Working the Woods!

hauling-concrete-small

November was a busy month for forest patches! Baltimore Green Space and three of its forest patches teamed up with the co-ed service fraternity Alpha Phi Omega of Johns Hopkins University for a vine removal, a planting, and a “trash harvest.”  In all, 36 volunteers removed 46 bags of vines and trash, planted 10 native plants, freed 20 trees from vines, and hauled a small hill of concrete.

Fairwood Forest is a 4-acre woods near Belair Road, where residents tell stories of gathering arrowheads as children. On a blustery November morning, Desiree Shelley shouted over the wind roaring through the trees. Desiree, who runs the TreeBaltimore Weed Warriors program, made her lesson on invasive removal quick so that the volunteers could get moving and stay warm. Eleven people – 3 forest stewards and 8 residents and students – removed 22 bags of kudzu and English ivy from Fairwood Forest, in addition to a pile of debris that included old tires, chairs, wood, and a Big Wheel. Forest Stewards Daisy Sudano Pellegrini and Jim Pellegrini rewarded all of the volunteers with hot pizza, gratefully eaten in the roaring wind.

Why do all that work? Vines can grow quickly, covering the forest floor, climbing tree trunks, and covering the tree canopy. Because vines don’t grow a structure that will bear their own weight, they can put more energy into growth. The result? They can topple or smother the native trees that make up the forest, and outcompete plants that grow close to the ground, all without doing a good job of feeding wildlife. Not all vines are harmful – but fast-growing vines from other parts of the world, such as kudzu and English ivy, can certainly disrupt a forest patch.

Some forest stewards plant native plants on the forest floor as they remove invasives.  At N.M.N. Urban forest patch, a tiny triangle wedged between 3 alleys, our summer research showed that all the trees are native. However, many are in danger because English ivy has climbed almost to the top of the trees. The students made it their mission to remove vines.  They also planted 20 native flowers and shrubs along the edge. Plants were provided at a discount by the locally owned Green Fields Nursery.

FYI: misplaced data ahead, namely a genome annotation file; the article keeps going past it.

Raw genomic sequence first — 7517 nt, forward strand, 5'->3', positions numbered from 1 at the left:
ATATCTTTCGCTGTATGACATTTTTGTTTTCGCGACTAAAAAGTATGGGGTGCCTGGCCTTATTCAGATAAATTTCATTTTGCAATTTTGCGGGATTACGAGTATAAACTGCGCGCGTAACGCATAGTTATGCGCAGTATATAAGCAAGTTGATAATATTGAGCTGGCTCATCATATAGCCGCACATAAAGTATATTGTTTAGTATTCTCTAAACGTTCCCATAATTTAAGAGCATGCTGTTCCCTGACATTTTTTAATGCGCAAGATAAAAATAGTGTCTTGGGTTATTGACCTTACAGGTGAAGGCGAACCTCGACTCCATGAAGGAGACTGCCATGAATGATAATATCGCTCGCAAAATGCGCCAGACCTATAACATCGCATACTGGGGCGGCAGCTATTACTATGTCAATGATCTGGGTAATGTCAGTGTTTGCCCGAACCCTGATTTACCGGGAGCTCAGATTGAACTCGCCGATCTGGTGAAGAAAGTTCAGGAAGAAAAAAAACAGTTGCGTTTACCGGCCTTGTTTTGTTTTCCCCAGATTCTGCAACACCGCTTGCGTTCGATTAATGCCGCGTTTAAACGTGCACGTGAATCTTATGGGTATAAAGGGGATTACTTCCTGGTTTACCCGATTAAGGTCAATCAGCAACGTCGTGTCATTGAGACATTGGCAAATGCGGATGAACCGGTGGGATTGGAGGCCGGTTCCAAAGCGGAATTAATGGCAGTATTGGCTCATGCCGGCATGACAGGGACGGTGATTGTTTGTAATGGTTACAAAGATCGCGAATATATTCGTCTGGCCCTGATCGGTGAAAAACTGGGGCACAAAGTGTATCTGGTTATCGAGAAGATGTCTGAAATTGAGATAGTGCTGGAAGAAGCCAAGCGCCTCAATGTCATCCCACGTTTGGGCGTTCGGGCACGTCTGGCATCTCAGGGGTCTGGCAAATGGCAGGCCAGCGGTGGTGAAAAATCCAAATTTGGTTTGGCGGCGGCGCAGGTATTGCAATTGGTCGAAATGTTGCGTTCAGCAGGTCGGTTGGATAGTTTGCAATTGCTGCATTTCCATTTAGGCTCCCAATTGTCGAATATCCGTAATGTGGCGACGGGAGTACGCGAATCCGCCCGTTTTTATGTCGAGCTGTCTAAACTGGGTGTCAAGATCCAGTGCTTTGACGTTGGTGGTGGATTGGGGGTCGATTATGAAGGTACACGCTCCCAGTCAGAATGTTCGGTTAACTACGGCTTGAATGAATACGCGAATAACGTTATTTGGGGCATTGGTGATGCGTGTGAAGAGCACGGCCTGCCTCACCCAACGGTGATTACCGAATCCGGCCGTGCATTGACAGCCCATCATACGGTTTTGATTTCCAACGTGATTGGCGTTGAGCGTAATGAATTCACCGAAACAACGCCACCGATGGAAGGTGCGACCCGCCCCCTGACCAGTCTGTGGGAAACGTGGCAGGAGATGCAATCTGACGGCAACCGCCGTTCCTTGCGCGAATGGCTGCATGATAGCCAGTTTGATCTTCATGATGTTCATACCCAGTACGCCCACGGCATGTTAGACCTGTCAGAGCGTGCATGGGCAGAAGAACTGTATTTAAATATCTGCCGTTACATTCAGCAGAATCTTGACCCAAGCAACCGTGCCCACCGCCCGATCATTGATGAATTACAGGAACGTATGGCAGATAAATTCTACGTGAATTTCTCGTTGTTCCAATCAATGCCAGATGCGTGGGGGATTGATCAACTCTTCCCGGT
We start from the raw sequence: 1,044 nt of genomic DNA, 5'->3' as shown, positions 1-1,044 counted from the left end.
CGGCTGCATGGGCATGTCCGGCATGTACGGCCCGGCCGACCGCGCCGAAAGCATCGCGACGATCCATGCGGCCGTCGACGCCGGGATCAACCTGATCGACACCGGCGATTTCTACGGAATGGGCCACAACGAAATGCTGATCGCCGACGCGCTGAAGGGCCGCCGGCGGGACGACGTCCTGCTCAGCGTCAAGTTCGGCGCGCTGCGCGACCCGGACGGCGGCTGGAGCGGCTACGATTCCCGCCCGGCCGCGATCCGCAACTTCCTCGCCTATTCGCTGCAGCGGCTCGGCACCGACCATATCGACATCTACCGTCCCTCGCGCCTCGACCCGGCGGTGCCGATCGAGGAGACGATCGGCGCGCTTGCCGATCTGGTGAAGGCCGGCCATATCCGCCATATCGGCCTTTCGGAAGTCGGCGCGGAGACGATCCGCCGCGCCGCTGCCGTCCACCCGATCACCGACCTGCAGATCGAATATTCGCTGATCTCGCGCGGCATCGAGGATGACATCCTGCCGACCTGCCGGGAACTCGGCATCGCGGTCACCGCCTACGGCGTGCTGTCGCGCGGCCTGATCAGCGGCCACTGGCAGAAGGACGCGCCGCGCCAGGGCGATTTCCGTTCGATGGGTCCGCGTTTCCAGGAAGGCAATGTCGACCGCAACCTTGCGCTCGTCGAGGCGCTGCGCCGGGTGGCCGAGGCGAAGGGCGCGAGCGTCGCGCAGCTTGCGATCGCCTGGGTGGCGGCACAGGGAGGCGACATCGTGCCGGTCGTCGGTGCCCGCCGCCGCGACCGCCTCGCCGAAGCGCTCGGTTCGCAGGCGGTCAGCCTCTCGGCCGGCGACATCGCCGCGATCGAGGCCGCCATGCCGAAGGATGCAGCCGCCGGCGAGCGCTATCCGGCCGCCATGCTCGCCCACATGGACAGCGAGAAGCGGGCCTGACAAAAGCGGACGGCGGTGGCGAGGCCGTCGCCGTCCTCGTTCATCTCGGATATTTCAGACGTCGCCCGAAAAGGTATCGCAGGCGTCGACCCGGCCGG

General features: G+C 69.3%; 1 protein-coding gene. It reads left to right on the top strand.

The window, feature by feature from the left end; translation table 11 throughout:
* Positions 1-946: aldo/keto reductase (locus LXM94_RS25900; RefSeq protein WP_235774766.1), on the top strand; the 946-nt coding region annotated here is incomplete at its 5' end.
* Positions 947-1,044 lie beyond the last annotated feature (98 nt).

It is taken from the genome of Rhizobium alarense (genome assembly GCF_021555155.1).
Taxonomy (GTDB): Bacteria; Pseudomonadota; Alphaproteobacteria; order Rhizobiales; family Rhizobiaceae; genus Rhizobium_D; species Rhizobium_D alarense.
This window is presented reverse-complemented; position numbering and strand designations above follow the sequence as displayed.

Finally, at HEPP Park in Hamilton Hills,the students and residents made a hearty “trash harvest.” HEPP Park is a 4-acre forest that boasts native plants from its canopy trees to the shrubs and groundcovers. What do you do when a contractor dumps a substantial amount of concrete in the woods? You report it to 311 as an environmental crime – and then you follow up. Much of the concrete was hauled away by the Department of Public Works with its big machines. We were so grateful for DPW’s help, but the machines couldn’t reach every last piece, and also did a little damage to the forest floor. So we scheduled a work day.

Forest Stewards, students, residents, and incoming City Council member Ryan Dorsey worked for hours to remove concrete boulders and dust, other dumped debris, and much wind-blown litter. They also smoothed out the soil that had been disturbed. In the afternoon, Mia Blom, the lead Forest Steward, planted trees with at the edge of the forest patch with the local Cub Scout troop.  We are all rooting for the young sassafras and sweet gum trees! Ryan Dorsey connected us to the Local Chapter 7 of the Laborers’ International Union of America, which hauled away the trash and debris.

Many thanks to all our Forest Stewards, the Hamilton Hill Neighborhood Association, DPW, the Laborers’ International Union of America, the Cub Scouts, TreeBaltimore, Ryan Dorsey, Weed Warriors, Green Fields, and last but not least the Alpha Phi Omega service fraternity for helping Baltimore’s forests stay healthy.

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